consensus on dealing with the terrorist threat.
The Tory leader's office and Downing Street refused yesterday to comment on their exchanges. But The Observer understands that an embarrassed Blair instructed senior officials to convey his regrets to Cameron after sympathising with Tory complaints that Brown's intervention had at least given the impression that the terms of the Cameron/Blair meeting, held on private
privy council terms, had been breached. Brown emphatically denies doing anything wrong because he knew nothing of Cameron's proposal when he made his comments last weekend. 'Gordon has been thinking through how you build consensus on these issues,' a source said. 'It has been in gestation for some time. We only realised subsequently that this had been proposed by David Cameron to Tony Blair.'
But David Davis, the shadow Home Secretary, last night criticised the Chancellor. 'I am strongly in favour of taking a consensual approach to this,' Davis told The Observer. 'If you want to maintain a consensus you do not blow into the public domain half way through the discussions. That will be seen as scoring political points rather than advancing the national interest.' Davis was also surprised to discover one of his ideas - to allow police to question terrorist suspects after they have been charged - floated by Brown. 'I agreed to that at a meeting in the cabinet office with four senior civil servants in 2005 after the 7 July attacks,' he told The Observer.
An irritated John Reid, who has been holding cross-party talks with Davis and Nick Clegg, of the Liberal Democrats, confirmed that the telephone tap idea had come from the Tories. 'On intercept, I can confirm that the idea of looking at the matter in privy council terms arose from a suggestion made by the leader of the Opposition in discussions with the Prime Minister,' the Home Secretary told MPs on Thursday. 'I was happy to accept that and I announced today that, in principle, we will do that.'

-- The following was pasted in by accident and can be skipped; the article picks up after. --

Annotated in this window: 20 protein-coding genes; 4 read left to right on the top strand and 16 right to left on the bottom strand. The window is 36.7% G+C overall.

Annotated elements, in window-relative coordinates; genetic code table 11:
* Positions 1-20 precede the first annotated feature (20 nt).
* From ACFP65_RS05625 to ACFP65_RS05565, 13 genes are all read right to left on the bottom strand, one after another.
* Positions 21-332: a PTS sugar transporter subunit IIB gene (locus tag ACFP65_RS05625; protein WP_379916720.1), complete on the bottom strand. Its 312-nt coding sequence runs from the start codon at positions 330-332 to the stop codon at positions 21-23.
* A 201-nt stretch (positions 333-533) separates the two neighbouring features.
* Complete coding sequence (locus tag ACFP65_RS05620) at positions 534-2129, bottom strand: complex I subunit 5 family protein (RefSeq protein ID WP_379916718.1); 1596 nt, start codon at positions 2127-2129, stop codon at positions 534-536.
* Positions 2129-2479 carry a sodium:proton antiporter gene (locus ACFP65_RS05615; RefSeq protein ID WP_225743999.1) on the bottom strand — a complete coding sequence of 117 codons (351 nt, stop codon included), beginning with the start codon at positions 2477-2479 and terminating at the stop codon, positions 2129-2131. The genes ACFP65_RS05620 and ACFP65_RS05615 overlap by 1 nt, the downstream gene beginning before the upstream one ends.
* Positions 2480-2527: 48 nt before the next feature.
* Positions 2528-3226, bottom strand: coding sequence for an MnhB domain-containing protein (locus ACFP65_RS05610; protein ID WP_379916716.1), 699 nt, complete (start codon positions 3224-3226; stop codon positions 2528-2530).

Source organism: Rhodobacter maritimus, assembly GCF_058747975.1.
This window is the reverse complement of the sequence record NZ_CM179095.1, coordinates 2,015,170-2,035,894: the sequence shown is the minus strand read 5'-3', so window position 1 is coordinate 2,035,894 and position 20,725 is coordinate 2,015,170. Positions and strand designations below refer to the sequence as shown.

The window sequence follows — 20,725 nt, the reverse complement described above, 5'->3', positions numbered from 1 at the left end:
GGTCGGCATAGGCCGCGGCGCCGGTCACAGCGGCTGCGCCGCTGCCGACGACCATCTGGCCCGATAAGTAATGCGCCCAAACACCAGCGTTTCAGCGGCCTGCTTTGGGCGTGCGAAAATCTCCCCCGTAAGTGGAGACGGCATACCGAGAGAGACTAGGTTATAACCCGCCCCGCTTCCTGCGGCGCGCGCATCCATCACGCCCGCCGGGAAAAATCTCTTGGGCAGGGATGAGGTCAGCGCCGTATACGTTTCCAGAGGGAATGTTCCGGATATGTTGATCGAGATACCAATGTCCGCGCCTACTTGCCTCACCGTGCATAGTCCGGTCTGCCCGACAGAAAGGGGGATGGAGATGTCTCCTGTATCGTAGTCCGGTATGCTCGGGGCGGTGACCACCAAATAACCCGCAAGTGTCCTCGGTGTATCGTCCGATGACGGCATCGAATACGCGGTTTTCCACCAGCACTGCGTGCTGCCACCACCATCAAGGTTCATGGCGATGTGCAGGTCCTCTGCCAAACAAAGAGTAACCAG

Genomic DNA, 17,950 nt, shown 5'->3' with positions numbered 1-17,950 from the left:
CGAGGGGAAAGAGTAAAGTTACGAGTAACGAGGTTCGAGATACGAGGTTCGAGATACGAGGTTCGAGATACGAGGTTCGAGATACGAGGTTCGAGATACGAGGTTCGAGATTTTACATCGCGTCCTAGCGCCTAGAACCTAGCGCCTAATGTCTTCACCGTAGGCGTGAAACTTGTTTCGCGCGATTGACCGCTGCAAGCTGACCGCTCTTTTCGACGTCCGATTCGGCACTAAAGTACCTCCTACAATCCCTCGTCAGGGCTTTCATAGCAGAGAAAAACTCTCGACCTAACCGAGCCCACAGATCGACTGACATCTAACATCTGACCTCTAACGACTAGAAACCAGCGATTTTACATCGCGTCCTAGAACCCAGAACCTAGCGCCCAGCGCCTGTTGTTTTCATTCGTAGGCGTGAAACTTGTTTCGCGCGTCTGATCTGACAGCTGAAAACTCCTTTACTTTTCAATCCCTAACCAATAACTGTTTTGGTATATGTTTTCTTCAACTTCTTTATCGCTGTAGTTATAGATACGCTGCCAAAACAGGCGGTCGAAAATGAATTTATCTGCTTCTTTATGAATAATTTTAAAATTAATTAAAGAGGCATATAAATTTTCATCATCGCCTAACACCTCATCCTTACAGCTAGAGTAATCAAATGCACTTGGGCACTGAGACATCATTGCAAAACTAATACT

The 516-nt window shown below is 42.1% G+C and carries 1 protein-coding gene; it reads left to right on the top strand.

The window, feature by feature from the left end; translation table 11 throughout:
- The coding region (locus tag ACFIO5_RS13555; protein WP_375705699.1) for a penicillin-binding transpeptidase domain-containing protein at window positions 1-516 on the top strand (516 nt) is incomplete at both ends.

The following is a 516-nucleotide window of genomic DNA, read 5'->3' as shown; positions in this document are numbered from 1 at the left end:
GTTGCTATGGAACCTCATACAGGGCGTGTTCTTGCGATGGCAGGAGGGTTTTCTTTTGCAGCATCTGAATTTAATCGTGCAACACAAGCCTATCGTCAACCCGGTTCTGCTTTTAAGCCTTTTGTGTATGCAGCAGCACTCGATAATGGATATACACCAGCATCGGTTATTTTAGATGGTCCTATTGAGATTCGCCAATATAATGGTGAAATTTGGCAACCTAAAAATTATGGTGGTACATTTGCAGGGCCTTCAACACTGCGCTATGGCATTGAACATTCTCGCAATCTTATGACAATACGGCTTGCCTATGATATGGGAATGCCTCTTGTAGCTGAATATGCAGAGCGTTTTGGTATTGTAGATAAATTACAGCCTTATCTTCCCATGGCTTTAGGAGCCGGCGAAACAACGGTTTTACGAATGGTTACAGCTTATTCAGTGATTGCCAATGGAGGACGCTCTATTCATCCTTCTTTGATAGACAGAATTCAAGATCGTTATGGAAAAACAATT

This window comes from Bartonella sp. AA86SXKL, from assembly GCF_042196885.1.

Reid's comments and Blair's apology will raise questions about the state of communications between the Prime Minister and Chancellor just weeks before Brown takes over in No 10. Brown's anti-terrorism initiative, which he has been working on for months, was virtually identical to the plan outlined by Reid in the Commons. This suggests that the Home Office and Downing Street
incorporated Brown's ideas on phone taps without telling the him they had been suggested by Cameron. Brown is understood to believe that the Tories may be playing fast and loose. He has been examining the idea of holding a privy council inquiry on telephone tap evidence for some time and has been consulting outside the government. There are fears that some of Brown's thoughts may have been passed to the Tories during this consultation. There will also be questions about whether Cameron's cordial relations with No 10 will be maintained once
Brown takes over.
But let's move on from that because it raises some serious questions about Gordon Brown. Why, for example, did he make a policy speech and then brief newspapers on an issue he clearly wasn't fully briefed on himself? Why did he not pick up the phone to Number Ten or the Home Secretary to check on the latest state of play? Why did he freelance on an issue of national security when he must have known that Reid was about to make firm proposals only a few days later? In short, why did he play politics with terror? His actions have mad e a growing cross-party consensus more difficult to take forward. He should be grateful that the Conservatives and LibDems haven't taken their bats and balls home completely. His new Home Secretary will have quite a job to do in rebuilding relations.
Incidentally, Ian Kirby in the News of the World says that Jack Straw has agreed to be the new Home Secretary. A source told him: "Jack could have had his pick of the top jobs, but this is one he'll be able to slot into straight away." I don't doubt this is true, but it did cross my mind that if he could have his pick of the top jobs, wouldn't he have gone back to the Foreign Office where he could have renewed his friendship with Condi Rice?!